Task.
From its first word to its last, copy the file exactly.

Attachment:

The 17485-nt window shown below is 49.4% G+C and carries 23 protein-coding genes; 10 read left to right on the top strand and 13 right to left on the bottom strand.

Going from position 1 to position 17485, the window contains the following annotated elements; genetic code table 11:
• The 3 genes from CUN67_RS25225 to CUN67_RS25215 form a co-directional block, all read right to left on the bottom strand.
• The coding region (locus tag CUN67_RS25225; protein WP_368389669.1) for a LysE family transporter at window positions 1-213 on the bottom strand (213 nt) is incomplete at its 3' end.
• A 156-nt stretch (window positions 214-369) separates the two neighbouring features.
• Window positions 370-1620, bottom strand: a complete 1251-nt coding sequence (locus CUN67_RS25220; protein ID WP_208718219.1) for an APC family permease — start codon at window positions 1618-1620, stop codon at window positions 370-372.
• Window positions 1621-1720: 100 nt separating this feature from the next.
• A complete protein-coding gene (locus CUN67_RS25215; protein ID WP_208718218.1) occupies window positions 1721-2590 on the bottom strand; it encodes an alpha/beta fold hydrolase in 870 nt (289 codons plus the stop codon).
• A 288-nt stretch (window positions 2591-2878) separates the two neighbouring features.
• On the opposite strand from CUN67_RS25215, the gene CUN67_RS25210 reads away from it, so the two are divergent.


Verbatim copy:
The 17485-nt window shown below is 49.4% G+C and carries 23 protein-coding genes; 10 read left to right on the top strand and 13 right to left on the bottom strand.

Going from position 1 to position 17485, the window contains the following annotated elements; genetic code table 11:
• The 3 genes from CUN67_RS25225 to CUN67_RS25215 form a co-directional block, all read right to left on the bottom strand.
• The coding region (locus tag CUN67_RS25225; protein WP_368389669.1) for a LysE family transporter at window positions 1-213 on the bottom strand (213 nt) is incomplete at its 3' end.
• A 156-nt stretch (window positions 214-369) separates the two neighbouring features.
• Window positions 370-1620, bottom strand: a complete 1251-nt coding sequence (locus CUN67_RS25220; protein ID WP_208718219.1) for an APC family permease — start codon at window positions 1618-1620, stop codon at window positions 370-372.
• Window positions 1621-1720: 100 nt separating this feature from the next.
• A complete protein-coding gene (locus CUN67_RS25215; protein ID WP_208718218.1) occupies window positions 1721-2590 on the bottom strand; it encodes an alpha/beta fold hydrolase in 870 nt (289 codons plus the stop codon).
• A 288-nt stretch (window positions 2591-2878) separates the two neighbouring features.
• On the opposite strand from CUN67_RS25215, the gene CUN67_RS25210 reads away from it, so the two are divergent.